Marines enhancing urban training site at Bellows

The Military Operations in Urbanized Terrain facility in Waimanalo
The Military Operations in Urbanized Terrain facility in Waimanalo
Warrant Officer Chris Harris
Warrant Officer Chris Harris
Wilson Ho
Wilson Ho

By Jim Mendoza - bio | email

WAIMANALO (HawaiiNewsNow) - It's called the Military Operations in Urbanized Terrain facility -- MOUT for short. When it's completed this summer the training battleground at Bellows will put Marines in places they're likely to face where they're deployed to hot spots around the globe.

"Allowing them to have an environment where they're immersed in before they get to Afghanistan or Iraq or wherever it is they need to go is critical to preparing them to execute their next mission," Warrant Officer Chris Harris said.

Marines built the first MOUT out of shipping containers. The modules are being modified with pre-cast concrete walls.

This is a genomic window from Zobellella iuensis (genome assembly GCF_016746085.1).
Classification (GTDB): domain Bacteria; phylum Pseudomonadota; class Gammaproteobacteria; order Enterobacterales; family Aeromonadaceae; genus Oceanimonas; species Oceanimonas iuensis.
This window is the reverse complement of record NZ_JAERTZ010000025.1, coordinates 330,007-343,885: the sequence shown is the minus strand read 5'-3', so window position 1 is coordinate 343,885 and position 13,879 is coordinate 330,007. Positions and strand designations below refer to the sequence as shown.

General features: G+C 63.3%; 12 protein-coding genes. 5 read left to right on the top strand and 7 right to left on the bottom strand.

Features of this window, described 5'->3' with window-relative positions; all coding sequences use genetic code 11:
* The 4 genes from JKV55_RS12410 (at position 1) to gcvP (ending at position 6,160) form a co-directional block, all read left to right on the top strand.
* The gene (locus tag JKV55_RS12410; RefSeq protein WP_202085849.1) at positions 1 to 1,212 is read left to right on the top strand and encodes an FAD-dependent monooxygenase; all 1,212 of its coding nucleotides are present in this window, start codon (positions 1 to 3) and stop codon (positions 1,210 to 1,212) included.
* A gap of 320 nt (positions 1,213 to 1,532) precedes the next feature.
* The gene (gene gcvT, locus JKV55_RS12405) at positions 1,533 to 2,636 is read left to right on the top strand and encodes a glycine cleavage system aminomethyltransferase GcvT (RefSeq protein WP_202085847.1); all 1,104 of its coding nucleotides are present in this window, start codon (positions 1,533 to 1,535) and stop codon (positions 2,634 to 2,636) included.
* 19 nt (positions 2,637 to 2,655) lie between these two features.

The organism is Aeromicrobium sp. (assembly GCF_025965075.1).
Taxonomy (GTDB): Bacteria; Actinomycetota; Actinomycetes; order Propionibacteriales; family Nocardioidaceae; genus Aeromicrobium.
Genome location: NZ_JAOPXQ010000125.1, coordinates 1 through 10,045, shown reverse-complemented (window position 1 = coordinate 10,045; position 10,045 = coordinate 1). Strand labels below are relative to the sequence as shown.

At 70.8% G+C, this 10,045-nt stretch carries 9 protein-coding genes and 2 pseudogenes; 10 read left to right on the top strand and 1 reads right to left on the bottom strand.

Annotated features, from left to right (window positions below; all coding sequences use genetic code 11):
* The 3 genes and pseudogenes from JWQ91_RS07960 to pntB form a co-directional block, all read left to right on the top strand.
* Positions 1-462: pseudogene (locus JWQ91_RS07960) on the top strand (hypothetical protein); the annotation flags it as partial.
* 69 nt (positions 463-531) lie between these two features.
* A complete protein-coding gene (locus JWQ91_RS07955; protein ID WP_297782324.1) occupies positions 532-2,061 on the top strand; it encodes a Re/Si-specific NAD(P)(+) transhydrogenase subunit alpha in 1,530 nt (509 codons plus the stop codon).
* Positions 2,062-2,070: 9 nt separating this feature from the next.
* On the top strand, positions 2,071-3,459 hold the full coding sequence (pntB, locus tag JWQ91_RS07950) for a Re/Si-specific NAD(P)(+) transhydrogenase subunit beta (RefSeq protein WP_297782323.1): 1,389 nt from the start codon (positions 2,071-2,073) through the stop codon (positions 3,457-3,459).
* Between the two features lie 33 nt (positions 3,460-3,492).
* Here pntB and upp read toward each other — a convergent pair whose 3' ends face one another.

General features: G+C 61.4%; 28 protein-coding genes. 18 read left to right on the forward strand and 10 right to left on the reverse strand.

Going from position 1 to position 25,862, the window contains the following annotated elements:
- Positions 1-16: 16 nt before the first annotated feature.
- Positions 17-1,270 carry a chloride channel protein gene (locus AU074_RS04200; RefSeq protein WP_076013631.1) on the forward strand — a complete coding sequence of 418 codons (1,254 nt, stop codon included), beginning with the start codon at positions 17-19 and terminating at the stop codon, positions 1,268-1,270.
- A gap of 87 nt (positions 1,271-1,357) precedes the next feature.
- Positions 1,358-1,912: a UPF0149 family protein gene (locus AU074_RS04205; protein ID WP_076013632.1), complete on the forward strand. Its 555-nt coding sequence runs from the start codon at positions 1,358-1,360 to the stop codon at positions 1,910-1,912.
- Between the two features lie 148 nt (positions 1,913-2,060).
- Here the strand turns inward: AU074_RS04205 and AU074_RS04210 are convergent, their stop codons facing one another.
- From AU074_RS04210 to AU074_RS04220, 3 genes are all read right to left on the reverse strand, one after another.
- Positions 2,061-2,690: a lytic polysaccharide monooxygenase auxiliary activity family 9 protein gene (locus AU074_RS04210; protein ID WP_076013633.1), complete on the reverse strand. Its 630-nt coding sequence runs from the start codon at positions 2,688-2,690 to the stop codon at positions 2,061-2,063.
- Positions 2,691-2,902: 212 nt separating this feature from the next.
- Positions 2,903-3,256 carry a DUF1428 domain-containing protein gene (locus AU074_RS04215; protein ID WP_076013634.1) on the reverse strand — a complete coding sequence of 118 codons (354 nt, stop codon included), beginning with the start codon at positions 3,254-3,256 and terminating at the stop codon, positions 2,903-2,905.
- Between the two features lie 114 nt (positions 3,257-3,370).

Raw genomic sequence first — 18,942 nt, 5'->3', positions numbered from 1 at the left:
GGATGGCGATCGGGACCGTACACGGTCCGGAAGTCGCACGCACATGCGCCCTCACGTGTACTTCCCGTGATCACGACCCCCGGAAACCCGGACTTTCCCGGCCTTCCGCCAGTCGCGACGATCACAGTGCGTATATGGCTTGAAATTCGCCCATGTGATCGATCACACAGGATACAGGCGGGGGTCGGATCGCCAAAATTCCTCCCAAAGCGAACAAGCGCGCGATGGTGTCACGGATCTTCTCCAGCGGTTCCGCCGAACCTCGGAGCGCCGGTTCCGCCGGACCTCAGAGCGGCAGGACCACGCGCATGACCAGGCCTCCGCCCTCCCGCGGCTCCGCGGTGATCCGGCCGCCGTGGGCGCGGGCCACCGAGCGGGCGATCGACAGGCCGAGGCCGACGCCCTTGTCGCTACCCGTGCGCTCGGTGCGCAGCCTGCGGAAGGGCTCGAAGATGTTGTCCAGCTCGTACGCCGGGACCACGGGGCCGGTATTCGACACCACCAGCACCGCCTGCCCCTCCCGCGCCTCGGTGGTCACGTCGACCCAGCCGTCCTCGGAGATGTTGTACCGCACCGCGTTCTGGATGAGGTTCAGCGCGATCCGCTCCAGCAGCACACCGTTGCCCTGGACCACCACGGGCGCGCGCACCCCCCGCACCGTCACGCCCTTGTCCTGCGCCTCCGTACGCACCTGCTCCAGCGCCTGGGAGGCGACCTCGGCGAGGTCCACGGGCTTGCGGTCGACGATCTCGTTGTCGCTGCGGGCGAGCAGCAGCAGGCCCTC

They can be configured to simulate communities troops encounter when engaging civilians and adversaries.

"You've got a community that has a school, a medical center, it has some kind of a religious facility, here it's a mosque. so it really mimics every community that you'd see around the world in second and third world countries," Harris said.

The Marine Corps has a $28 million budget to build on the site.

Waimanalo neighborhood board chairman Wilson Ho said some Waimanalo residents oppose where the structures have been set up.

"We know that there are burial sites there," he said. "The Hawaiians had a history of just going in the sand and burying their dead."

The Marines said they've remained sensitive to cultural concerns while building at Bellows. They said the site sits on a small footprint of the overall area.

After construction is complete avatars and smell generators will be installed.

"You can have one area that generates a smell that would similar to an agricultural environment, one that would generate the smell of cooking, one that generates the smell of trash," Harris said.

The Marine Corps said urbanized terrain facilities give Marines a head start that can save lives.

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